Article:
Moreover, he'll likely find general agreement among members of the next Anniston City Council, regardless of who wins the Oct. 9 runoff, on the causes of the obesity problem and the city's role in helping to fix it.
"I think many of the resources we need are already there," Stewart said. "We just need some coordination."
According to statistics collected by the Centers for Disease Control, rates of overweight and obesity have jumped sharply in the past 30 years, with Alabama often leading the pack. More than 30 percent of Alabamians over age 25 are obese, according to CDC numbers, and more than 10 percent have some form of diabetes.
Stewart said that in the first few months after his swearing in, he wants to create an obesity task force, one which would likely be temporary but would at least create a plan to address the problem in a systematic way.
"Honestly, I don't have a plan for this issue, but I think we have the right people to address this," he said. Stewart said such task force would likely include officials from the Parks and Recreation Department, school nutritionists and other with expertise in the field.
Ward 3 Councilman-elect Seyram Selase said he'd support the task force idea.
"I'd like to see the city do what we can to help with this," he said. Selase said a lack of healthy food options was part of the problem, therefore he wants to find a way to attract businesses such as health-food stores.
Attempts to reach Ward 1 Councilman Jay Jenkins, who won his first full term in office in last month's election, were not successful. But Jenkins, who was appointed to the council to fill a vacancy earlier this year, has already given an indication of where he stands on the problem.
In June, Jenkins proposed a "complete streets" policy — a non-binding resolution urging the city to build sidewalks and bike lanes where possible. Jenkins told The Star in June that he was motivated partly by residents' need for more exercise — and also by the need to better market the city to the runners and bikers who come here for major races.
“I’m a proponent of ecotourism,” Jenkins said in June. “We need to take advantage of the events that are already swirling around us.”
All four of the candidates facing opposition in the Oct. 9 runoff agreed that the city needs to be more walkable.
"I absolutely support complete streets," said Ward 4 Council runoff candidate Millie Harris. Harris said maintaining a healthy weight is a struggle — she said she's put on weight during the campaign, due to the hectic schedule — and the city needs to work to make exercise a part of daily life. If people could safely walk to their local store, she said, that would help.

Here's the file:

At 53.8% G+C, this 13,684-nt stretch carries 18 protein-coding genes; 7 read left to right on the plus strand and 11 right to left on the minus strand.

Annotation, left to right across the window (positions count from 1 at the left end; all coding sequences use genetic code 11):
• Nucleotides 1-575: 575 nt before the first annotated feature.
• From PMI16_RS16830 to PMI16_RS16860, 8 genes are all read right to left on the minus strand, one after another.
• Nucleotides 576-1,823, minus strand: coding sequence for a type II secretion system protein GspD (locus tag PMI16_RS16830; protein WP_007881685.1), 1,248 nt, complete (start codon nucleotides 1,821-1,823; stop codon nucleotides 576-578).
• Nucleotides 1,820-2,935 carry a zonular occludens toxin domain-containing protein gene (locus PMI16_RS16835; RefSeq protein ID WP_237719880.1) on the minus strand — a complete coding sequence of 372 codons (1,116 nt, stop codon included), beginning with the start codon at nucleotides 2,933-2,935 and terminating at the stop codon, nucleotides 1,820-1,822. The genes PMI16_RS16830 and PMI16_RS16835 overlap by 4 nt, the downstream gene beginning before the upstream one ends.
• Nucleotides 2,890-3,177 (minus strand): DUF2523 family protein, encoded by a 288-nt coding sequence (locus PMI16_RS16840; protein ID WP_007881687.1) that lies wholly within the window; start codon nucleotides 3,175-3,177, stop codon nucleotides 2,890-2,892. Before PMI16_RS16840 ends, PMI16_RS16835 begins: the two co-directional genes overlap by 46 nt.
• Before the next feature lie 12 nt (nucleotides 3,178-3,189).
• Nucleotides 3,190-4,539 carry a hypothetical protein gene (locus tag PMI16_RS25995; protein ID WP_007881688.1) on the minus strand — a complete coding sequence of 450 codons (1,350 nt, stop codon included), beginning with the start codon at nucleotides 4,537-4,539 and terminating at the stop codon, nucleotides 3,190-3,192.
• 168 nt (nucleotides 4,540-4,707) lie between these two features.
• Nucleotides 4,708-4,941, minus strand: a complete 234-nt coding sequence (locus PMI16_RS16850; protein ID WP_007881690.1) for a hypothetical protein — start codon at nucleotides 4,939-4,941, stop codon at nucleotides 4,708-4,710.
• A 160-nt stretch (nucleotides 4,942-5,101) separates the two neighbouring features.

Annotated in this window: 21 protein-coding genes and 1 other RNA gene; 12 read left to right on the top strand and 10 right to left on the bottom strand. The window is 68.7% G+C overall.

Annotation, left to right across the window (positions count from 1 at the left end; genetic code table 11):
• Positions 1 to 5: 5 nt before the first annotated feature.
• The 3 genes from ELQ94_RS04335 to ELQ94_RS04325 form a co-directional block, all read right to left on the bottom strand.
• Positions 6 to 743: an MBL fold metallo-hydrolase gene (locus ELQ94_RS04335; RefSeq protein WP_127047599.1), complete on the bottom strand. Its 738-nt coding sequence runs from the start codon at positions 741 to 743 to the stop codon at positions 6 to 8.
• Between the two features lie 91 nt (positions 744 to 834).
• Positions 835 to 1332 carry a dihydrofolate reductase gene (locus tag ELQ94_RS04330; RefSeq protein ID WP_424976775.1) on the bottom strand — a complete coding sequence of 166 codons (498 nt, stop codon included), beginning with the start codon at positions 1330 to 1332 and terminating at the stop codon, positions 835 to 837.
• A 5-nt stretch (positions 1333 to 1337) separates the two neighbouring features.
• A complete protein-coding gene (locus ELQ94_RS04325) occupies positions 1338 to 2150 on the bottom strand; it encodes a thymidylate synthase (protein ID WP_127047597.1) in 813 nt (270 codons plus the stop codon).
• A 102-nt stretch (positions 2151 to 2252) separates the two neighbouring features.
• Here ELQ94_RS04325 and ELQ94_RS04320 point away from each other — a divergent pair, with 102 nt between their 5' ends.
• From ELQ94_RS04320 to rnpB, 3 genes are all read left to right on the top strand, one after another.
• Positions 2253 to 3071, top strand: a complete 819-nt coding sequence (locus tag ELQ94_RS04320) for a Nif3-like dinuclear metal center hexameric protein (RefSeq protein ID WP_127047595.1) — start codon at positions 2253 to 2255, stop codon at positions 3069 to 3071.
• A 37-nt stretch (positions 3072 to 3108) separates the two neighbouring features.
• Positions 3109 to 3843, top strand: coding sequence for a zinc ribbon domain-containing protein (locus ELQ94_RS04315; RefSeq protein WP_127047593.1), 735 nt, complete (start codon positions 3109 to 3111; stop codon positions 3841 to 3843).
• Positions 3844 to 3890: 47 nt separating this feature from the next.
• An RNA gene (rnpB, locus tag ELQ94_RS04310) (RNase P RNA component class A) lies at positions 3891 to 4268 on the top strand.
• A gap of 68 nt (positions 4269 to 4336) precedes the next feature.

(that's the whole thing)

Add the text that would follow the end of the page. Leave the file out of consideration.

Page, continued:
"Exercise needs to be like brushing your teeth," she said. "It needs to be something you do without even thinking about it."
Sitting Ward 4 Councilman Marcus Dunn agreed. Dunn, who's in the runoff against Harris, has already worked with city officials to look at the feasibility of adding sidewalks to new roads in Golden Springs. That community, which makes up much of Ward 4, has only a few sidewalks along major thoroughfares.
Dunn said the city also needs to make more use of the exercise opportunities it already has.
"We need to continue to make it affordable for people to use the aquatic center," Dunn said, referring to the recently completed fitness center and pool at McClellan.
Ward 2 runoff candidate Sheffton Goodson said he's sure the obesity epidemic is already having an effect on Anniston.
"I work at a funeral home, and I see what's coming in," he said. "It's not just cancer that's killing people."
Goodson said the city should work on raising awareness of the problem among young people.
"Once you're not eating healthy, bad habits are hard to break," he said.
A more walkable community is part of the solution, Goodson said. A stronger economy wouldn't hurt, he said.
"One problem is that you've got so many people unemployed," he said. "They're at home, they're stressed out, and they're eating more than they should."
Goodson's runoff opponent, David Reddick, said he sees obesity as yet another offshoot a larger problem in Anniston — poverty.
"Healthier food is more expensive," he said. "People are buying fast food, and junk food, because it's what they can afford."
Reddick said he'd like to see the city take an approach similar to anti-obesity push by first lady Michelle Obama.
"I'd like to get nutrition coaches out there to teach people," he said. "I'd like to have 'get moving' coaches to get people to be more active."
Reddick said he'd also like to issue city-wide challenges to get people up and moving. One idea would be to urge people to use the stairs when they're in a building with an elevator. Teams could challenge each other to see who could climb the most flights in a year.
Reddick said he has been campaigning for the hiring of two city grant writers who could bring in state and federal funds for city projects, including an anti-obesity drive.
All the councilmen and council candidates took note of Anniston's existing appeal to bikers and runners and the need to build on that reputation.
Selase said Anniston has the ability to be the first place to turn the obesity problem around.
"We should work with not just our city government, but county government and our Alabama government to come up with ideas," he said. "Maybe in Anniston we can come up with some option no one's ever tried before. Maybe we can become the Model City again, the one other cities follow."